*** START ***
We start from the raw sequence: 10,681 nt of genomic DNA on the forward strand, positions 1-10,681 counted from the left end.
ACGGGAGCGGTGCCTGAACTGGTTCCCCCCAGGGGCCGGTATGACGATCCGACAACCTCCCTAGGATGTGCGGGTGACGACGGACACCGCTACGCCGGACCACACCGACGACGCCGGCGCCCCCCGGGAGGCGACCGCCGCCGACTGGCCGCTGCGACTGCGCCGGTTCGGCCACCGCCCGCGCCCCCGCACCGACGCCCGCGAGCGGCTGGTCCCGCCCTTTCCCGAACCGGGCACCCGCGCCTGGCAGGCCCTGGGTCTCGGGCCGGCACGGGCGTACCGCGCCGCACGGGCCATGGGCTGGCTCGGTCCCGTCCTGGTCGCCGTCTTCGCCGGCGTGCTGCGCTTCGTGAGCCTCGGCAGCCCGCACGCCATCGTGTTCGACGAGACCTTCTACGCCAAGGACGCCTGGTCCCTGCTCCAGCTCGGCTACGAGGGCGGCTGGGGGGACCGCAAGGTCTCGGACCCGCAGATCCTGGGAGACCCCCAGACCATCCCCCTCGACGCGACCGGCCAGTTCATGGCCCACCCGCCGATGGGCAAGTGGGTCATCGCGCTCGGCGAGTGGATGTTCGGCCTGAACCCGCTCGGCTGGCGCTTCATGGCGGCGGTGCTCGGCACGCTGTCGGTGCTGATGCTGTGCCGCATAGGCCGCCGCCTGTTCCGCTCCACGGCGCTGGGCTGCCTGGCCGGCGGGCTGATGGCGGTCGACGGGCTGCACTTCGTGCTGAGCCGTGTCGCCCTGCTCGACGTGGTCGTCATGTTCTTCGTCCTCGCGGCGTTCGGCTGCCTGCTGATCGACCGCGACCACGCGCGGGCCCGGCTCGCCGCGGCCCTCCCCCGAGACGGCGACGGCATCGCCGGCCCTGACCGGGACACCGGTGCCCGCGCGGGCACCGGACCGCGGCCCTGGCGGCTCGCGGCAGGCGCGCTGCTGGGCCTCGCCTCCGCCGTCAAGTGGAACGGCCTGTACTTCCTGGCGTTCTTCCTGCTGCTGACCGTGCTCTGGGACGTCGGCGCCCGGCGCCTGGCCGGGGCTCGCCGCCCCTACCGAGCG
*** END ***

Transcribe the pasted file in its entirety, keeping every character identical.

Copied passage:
We start from the raw sequence: 10,681 nt of genomic DNA on the forward strand, positions 1-10,681 counted from the left end.
ACGGGAGCGGTGCCTGAACTGGTTCCCCCCAGGGGCCGGTATGACGATCCGACAACCTCCCTAGGATGTGCGGGTGACGACGGACACCGCTACGCCGGACCACACCGACGACGCCGGCGCCCCCCGGGAGGCGACCGCCGCCGACTGGCCGCTGCGACTGCGCCGGTTCGGCCACCGCCCGCGCCCCCGCACCGACGCCCGCGAGCGGCTGGTCCCGCCCTTTCCCGAACCGGGCACCCGCGCCTGGCAGGCCCTGGGTCTCGGGCCGGCACGGGCGTACCGCGCCGCACGGGCCATGGGCTGGCTCGGTCCCGTCCTGGTCGCCGTCTTCGCCGGCGTGCTGCGCTTCGTGAGCCTCGGCAGCCCGCACGCCATCGTGTTCGACGAGACCTTCTACGCCAAGGACGCCTGGTCCCTGCTCCAGCTCGGCTACGAGGGCGGCTGGGGGGACCGCAAGGTCTCGGACCCGCAGATCCTGGGAGACCCCCAGACCATCCCCCTCGACGCGACCGGCCAGTTCATGGCCCACCCGCCGATGGGCAAGTGGGTCATCGCGCTCGGCGAGTGGATGTTCGGCCTGAACCCGCTCGGCTGGCGCTTCATGGCGGCGGTGCTCGGCACGCTGTCGGTGCTGATGCTGTGCCGCATAGGCCGCCGCCTGTTCCGCTCCACGGCGCTGGGCTGCCTGGCCGGCGGGCTGATGGCGGTCGACGGGCTGCACTTCGTGCTGAGCCGTGTCGCCCTGCTCGACGTGGTCGTCATGTTCTTCGTCCTCGCGGCGTTCGGCTGCCTGCTGATCGACCGCGACCACGCGCGGGCCCGGCTCGCCGCGGCCCTCCCCCGAGACGGCGACGGCATCGCCGGCCCTGACCGGGACACCGGTGCCCGCGCGGGCACCGGACCGCGGCCCTGGCGGCTCGCGGCAGGCGCGCTGCTGGGCCTCGCCTCCGCCGTCAAGTGGAACGGCCTGTACTTCCTGGCGTTCTTCCTGCTGCTGACCGTGCTCTGGGACGTCGGCGCCCGGCGCCTGGCCGGGGCTCGCCGCCCCTACCGAGCG